A big part of omnichannel orchestration is learning about the customer’s experience from their perspective. This results in more effective messaging, a more efficient use of marketing resources, and an opportunity to continuously improve products and services.
4 tools you need for omnichannel orchestration
Businesses use dozens of tools and platforms for their operations (sometimes even hundreds for large-scale enterprises). But to implement omnichannel orchestration, you have to focus on data consolidation, activation, and customer engagement. These are the four tools you need to get started.
ETL or ELT tools
Omnichannel orchestration starts with data integration, which you can do using either ETL (Extract, Transform, Load) or ELT (Extract, Load, Transform). ETL and ELT tools let you transfer data from different sources to a data warehouse or data lake.
Customer Data Platforms (CDPs)
A customer data platform (CDP) centralizes and consolidates data from multiple sources. Segment, a CDP, performs identity resolution – identifying a customer across every channel and stitching together all gathered information into a single profile. A CDP can also connect to software destinations, helping you activate data in multiple tools and channels for marketing, customer support, analytics, sales, and other business functions.
Customer engagement tools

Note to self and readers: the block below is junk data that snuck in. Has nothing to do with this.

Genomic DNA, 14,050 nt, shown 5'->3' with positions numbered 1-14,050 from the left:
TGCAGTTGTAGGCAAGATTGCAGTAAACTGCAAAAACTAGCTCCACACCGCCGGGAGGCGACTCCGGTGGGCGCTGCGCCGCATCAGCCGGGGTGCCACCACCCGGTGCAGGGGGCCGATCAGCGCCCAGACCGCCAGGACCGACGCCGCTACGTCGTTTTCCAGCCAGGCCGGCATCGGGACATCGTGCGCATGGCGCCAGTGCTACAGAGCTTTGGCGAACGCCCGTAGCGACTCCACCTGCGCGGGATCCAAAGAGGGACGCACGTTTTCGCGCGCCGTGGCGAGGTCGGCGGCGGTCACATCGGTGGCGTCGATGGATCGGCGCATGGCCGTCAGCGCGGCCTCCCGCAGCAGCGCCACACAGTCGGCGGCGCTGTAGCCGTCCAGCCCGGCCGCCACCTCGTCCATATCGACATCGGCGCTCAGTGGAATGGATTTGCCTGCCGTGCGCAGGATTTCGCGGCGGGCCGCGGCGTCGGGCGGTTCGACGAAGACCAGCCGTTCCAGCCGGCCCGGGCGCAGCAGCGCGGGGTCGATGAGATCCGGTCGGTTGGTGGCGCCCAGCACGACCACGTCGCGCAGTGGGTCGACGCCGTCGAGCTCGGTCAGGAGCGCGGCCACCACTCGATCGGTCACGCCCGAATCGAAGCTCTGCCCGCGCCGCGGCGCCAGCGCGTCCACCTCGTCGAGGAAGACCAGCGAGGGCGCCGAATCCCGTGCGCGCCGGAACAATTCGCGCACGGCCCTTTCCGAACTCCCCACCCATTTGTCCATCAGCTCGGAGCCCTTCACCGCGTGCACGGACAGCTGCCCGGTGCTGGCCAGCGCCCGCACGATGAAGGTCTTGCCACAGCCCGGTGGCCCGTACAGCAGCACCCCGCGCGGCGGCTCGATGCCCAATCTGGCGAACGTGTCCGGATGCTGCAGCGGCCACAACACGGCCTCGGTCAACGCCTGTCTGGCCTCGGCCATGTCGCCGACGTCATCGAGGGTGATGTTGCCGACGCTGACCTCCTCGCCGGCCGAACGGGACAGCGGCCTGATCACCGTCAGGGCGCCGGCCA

A customer engagement tool helps teams leverage the data they collect to interact with customers on various channels (such as SMS, email, push notifications, social media, and more). A customer engagement platform like Twilio Engage acts as a command center from which you can orchestrate and monitor omnichannel experiences.
Analytics tools help you make sense of your data – allowing you to spot patterns, visualize data sets, or create granular audience segments based on traits and behavioral data. This kind of segmentation is essential for creating personalized campaigns, as it helps you predict the most effective message to send a customer, when to send it, and what channel to use.
For instance, an analytics tool could use customer retention models to identify people who are most likely to churn in the next 30 days (unless you intervene). If you have historical data on how people interact with your business, you can run analytics to segment customers based on the channel where they’re most responsive to marketing messages.